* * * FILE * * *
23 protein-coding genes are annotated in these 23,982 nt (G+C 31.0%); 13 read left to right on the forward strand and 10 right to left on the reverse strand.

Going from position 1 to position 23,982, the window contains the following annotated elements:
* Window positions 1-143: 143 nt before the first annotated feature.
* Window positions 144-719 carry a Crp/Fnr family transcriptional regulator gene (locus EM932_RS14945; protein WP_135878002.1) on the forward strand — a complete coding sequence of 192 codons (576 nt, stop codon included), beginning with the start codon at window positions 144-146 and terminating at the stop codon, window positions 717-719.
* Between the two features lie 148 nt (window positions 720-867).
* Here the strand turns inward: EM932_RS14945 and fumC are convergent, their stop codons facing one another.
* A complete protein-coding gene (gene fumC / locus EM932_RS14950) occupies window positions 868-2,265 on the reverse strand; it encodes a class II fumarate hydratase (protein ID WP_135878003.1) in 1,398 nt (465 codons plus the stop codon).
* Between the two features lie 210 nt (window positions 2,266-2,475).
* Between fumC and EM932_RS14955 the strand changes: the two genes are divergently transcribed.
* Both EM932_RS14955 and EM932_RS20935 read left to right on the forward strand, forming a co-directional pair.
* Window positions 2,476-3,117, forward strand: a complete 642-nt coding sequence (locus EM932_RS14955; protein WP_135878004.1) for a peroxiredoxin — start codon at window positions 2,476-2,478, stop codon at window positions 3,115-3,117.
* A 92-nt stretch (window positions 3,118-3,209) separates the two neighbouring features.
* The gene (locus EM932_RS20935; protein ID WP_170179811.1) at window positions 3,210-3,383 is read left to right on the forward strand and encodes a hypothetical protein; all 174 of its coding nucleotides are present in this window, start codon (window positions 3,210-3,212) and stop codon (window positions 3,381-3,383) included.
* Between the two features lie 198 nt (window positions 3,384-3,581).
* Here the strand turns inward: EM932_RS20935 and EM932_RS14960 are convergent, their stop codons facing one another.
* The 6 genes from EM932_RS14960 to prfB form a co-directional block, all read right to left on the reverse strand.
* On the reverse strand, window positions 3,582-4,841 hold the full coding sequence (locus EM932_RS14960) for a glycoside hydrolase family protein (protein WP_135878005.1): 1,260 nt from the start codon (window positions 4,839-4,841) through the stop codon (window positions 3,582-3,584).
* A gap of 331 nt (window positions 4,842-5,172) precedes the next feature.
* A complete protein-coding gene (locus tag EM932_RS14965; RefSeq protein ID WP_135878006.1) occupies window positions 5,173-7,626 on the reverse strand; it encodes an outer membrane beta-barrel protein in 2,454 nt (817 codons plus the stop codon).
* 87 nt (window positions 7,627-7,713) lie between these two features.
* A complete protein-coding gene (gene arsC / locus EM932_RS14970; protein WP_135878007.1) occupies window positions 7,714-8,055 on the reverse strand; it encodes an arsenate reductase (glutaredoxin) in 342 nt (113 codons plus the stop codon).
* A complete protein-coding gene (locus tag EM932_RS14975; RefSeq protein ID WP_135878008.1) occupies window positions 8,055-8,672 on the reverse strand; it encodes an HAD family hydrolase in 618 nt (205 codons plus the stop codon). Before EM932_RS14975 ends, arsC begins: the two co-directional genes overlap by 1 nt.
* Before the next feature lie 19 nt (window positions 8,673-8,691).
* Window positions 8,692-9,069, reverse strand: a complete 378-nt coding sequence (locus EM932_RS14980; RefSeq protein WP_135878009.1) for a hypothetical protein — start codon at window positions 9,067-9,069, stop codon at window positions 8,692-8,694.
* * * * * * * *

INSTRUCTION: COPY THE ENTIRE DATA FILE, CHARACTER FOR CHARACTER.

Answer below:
23 protein-coding genes are annotated in these 23,982 nt (G+C 31.0%); 13 read left to right on the forward strand and 10 right to left on the reverse strand.

Going from position 1 to position 23,982, the window contains the following annotated elements:
* Window positions 1-143: 143 nt before the first annotated feature.
* Window positions 144-719 carry a Crp/Fnr family transcriptional regulator gene (locus EM932_RS14945; protein WP_135878002.1) on the forward strand — a complete coding sequence of 192 codons (576 nt, stop codon included), beginning with the start codon at window positions 144-146 and terminating at the stop codon, window positions 717-719.
* Between the two features lie 148 nt (window positions 720-867).
* Here the strand turns inward: EM932_RS14945 and fumC are convergent, their stop codons facing one another.
* A complete protein-coding gene (gene fumC / locus EM932_RS14950) occupies window positions 868-2,265 on the reverse strand; it encodes a class II fumarate hydratase (protein ID WP_135878003.1) in 1,398 nt (465 codons plus the stop codon).
* Between the two features lie 210 nt (window positions 2,266-2,475).
* Between fumC and EM932_RS14955 the strand changes: the two genes are divergently transcribed.
* Both EM932_RS14955 and EM932_RS20935 read left to right on the forward strand, forming a co-directional pair.
* Window positions 2,476-3,117, forward strand: a complete 642-nt coding sequence (locus EM932_RS14955; protein WP_135878004.1) for a peroxiredoxin — start codon at window positions 2,476-2,478, stop codon at window positions 3,115-3,117.
* A 92-nt stretch (window positions 3,118-3,209) separates the two neighbouring features.
* The gene (locus EM932_RS20935; protein ID WP_170179811.1) at window positions 3,210-3,383 is read left to right on the forward strand and encodes a hypothetical protein; all 174 of its coding nucleotides are present in this window, start codon (window positions 3,210-3,212) and stop codon (window positions 3,381-3,383) included.
* Between the two features lie 198 nt (window positions 3,384-3,581).
* Here the strand turns inward: EM932_RS20935 and EM932_RS14960 are convergent, their stop codons facing one another.
* The 6 genes from EM932_RS14960 to prfB form a co-directional block, all read right to left on the reverse strand.
* On the reverse strand, window positions 3,582-4,841 hold the full coding sequence (locus EM932_RS14960) for a glycoside hydrolase family protein (protein WP_135878005.1): 1,260 nt from the start codon (window positions 4,839-4,841) through the stop codon (window positions 3,582-3,584).
* A gap of 331 nt (window positions 4,842-5,172) precedes the next feature.
* A complete protein-coding gene (locus tag EM932_RS14965; RefSeq protein ID WP_135878006.1) occupies window positions 5,173-7,626 on the reverse strand; it encodes an outer membrane beta-barrel protein in 2,454 nt (817 codons plus the stop codon).
* 87 nt (window positions 7,627-7,713) lie between these two features.
* A complete protein-coding gene (gene arsC / locus EM932_RS14970; protein WP_135878007.1) occupies window positions 7,714-8,055 on the reverse strand; it encodes an arsenate reductase (glutaredoxin) in 342 nt (113 codons plus the stop codon).
* A complete protein-coding gene (locus tag EM932_RS14975; RefSeq protein ID WP_135878008.1) occupies window positions 8,055-8,672 on the reverse strand; it encodes an HAD family hydrolase in 618 nt (205 codons plus the stop codon). Before EM932_RS14975 ends, arsC begins: the two co-directional genes overlap by 1 nt.
* Before the next feature lie 19 nt (window positions 8,673-8,691).
* Window positions 8,692-9,069, reverse strand: a complete 378-nt coding sequence (locus EM932_RS14980; RefSeq protein WP_135878009.1) for a hypothetical protein — start codon at window positions 9,067-9,069, stop codon at window positions 8,692-8,694.